Kansas City University medical students learn how social determinants affect health care
Care from a clinic or hospital accounts for about 20% of a person's health, while the other 80% is affected by the community that surrounds them. That's why one medical school professor is teaching medical students about social determinants.
Dr. Benjamin Grin, and assistant professor of primary care at Kansas City University, is teaching his medical students how factors such as social stigma, where a person lives and systemic racism an affect their health care.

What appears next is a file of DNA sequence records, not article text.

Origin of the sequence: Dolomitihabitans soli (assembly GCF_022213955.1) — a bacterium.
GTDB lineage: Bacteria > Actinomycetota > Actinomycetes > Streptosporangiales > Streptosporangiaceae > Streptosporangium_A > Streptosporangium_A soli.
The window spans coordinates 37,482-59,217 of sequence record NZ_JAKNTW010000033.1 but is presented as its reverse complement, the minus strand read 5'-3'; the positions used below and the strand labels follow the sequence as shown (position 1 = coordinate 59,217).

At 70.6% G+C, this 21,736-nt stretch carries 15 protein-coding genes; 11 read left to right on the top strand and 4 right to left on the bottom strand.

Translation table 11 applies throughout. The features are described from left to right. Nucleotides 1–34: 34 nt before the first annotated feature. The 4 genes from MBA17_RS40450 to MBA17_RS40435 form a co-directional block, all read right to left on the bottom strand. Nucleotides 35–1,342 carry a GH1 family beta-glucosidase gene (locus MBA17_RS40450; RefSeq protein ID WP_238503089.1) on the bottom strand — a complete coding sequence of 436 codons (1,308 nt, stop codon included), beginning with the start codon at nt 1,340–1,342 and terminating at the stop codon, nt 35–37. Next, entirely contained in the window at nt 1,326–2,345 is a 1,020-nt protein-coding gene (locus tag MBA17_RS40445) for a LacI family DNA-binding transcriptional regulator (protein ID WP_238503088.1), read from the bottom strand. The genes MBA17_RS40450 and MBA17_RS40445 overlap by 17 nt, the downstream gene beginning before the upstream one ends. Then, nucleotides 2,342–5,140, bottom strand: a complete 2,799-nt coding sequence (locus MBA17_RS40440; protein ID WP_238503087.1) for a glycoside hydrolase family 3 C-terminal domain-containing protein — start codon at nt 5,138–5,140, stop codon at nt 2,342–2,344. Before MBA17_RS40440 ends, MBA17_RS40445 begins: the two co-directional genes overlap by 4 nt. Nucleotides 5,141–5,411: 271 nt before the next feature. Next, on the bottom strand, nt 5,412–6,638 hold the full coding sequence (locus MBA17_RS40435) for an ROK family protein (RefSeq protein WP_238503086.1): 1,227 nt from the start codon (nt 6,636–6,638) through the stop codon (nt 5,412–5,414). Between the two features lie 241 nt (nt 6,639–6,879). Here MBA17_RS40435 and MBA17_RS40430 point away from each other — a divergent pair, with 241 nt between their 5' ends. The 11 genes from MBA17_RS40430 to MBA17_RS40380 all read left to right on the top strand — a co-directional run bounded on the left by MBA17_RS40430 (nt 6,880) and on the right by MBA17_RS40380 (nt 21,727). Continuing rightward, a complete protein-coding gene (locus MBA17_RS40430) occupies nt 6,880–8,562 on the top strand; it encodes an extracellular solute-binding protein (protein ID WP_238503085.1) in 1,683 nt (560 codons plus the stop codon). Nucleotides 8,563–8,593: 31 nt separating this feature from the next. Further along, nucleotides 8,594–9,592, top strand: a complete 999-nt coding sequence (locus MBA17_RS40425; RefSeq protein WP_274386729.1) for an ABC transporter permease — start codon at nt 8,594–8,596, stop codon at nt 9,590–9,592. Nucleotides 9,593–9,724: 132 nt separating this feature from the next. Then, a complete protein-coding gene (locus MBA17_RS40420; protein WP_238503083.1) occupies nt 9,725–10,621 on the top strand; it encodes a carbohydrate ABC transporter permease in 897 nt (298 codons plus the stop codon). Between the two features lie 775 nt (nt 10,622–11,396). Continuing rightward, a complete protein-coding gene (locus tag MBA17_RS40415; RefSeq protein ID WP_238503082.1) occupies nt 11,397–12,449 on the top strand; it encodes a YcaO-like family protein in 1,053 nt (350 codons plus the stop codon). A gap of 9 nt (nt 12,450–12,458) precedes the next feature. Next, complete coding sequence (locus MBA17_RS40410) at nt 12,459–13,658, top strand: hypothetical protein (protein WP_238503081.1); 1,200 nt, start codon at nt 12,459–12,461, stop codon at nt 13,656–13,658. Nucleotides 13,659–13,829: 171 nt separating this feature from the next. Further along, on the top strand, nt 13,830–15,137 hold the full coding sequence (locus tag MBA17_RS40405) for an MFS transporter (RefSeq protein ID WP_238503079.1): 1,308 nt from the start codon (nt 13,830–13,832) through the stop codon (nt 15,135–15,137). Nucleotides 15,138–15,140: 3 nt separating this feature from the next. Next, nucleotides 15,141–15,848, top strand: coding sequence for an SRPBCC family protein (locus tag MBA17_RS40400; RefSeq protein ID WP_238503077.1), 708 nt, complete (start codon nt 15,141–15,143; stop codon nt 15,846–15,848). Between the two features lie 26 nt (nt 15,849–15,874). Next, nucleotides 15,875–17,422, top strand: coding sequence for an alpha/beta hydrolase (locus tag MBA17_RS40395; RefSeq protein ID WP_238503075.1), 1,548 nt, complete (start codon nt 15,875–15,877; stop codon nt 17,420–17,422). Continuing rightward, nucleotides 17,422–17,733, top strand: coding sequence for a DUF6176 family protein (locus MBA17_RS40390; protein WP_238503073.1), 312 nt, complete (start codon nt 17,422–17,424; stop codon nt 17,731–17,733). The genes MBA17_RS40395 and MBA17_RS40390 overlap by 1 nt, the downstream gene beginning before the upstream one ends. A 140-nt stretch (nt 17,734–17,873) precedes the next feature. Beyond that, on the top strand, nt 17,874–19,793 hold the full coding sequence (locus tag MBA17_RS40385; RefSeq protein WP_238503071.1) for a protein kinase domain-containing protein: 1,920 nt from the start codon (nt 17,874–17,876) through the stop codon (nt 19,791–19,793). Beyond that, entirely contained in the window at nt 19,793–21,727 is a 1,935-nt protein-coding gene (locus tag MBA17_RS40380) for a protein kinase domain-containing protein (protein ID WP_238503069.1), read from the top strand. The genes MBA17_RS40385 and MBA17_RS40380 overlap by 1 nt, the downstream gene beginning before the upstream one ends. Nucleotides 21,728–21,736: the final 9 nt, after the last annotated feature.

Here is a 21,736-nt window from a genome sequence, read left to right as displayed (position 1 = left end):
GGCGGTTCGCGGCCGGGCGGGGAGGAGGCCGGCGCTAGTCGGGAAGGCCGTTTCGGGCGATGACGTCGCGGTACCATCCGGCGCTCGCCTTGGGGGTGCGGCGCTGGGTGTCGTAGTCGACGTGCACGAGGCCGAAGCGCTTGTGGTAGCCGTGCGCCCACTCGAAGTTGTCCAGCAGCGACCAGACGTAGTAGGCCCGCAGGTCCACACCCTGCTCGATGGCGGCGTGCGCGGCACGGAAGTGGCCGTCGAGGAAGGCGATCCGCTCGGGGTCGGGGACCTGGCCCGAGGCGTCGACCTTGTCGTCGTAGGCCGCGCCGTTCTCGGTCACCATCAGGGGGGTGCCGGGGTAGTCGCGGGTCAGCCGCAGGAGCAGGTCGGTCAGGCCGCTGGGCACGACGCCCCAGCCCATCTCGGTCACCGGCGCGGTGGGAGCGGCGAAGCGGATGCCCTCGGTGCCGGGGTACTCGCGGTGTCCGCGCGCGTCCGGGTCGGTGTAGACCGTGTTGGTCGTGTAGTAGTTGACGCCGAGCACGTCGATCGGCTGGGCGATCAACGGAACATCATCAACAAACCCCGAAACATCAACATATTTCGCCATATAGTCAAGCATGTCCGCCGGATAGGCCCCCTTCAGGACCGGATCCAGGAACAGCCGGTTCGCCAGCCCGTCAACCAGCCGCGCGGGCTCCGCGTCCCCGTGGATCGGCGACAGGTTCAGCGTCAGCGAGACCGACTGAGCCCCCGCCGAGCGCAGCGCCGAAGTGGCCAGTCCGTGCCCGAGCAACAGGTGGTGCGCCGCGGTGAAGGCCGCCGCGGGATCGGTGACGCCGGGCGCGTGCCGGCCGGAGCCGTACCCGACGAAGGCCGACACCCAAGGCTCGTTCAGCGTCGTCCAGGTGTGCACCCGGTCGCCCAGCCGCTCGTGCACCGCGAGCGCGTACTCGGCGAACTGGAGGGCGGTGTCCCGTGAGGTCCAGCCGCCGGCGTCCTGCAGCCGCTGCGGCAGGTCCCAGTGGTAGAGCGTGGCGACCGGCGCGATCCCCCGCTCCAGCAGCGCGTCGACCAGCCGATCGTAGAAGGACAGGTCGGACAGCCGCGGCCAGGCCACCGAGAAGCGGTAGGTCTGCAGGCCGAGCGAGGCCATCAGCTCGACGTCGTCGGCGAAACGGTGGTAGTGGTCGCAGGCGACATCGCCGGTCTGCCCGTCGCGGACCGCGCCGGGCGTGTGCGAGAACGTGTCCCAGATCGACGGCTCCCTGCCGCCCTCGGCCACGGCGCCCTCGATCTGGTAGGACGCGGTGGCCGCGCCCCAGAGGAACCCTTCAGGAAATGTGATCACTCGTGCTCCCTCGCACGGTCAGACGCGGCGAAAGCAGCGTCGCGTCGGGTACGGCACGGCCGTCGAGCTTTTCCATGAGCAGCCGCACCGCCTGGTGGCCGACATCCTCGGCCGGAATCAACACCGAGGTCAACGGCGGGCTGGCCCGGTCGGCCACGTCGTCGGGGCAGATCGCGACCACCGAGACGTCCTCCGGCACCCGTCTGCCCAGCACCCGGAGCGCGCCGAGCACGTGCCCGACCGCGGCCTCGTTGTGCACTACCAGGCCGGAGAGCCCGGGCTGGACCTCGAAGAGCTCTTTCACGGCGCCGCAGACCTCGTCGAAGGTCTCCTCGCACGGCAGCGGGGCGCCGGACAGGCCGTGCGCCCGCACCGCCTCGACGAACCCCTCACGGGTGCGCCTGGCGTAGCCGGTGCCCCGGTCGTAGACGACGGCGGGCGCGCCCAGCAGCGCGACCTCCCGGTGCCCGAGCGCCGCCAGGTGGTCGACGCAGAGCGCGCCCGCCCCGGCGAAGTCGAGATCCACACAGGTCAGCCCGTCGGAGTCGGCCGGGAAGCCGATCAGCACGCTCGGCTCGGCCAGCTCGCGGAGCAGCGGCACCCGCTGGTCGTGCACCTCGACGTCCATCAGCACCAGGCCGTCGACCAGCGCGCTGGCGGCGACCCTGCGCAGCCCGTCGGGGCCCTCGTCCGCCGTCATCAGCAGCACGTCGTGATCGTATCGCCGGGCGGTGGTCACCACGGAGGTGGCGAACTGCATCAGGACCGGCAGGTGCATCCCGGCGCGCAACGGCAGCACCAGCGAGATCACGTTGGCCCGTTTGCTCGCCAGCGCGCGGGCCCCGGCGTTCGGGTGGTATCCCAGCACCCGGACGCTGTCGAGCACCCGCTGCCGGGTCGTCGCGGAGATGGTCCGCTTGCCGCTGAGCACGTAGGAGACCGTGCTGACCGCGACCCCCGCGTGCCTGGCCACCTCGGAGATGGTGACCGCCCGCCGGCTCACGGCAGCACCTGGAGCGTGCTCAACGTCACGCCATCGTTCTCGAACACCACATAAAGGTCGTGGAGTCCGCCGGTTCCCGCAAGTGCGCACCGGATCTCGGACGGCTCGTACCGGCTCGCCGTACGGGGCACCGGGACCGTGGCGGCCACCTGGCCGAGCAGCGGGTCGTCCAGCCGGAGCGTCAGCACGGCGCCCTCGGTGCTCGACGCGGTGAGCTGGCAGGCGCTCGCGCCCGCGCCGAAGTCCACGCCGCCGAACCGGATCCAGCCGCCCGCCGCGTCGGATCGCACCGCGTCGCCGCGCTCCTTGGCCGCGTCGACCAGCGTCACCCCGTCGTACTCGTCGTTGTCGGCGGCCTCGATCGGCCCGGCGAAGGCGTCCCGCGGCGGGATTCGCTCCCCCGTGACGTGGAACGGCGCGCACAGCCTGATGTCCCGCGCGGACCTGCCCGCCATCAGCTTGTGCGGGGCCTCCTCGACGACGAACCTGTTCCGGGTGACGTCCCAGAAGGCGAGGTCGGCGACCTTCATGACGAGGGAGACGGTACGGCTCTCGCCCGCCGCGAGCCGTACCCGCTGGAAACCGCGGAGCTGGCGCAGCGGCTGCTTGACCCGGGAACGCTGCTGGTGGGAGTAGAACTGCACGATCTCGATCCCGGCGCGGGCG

In his course for first- and second-year medical students, Dr. Grin incorporates conversations with people who have lived with the conditions students might encounter in the clinic. One such "peer educator" is Russell Campillo, who is living with HIV and was formerly a substance user. The approach adds a face to Dr. Grins' lessons and helps teach the future doctors to be empathic to their patients' situations.
When patients don't feel like their doctor understands where they're coming from they may be more reluctant to seek care, Dr. Grin explained.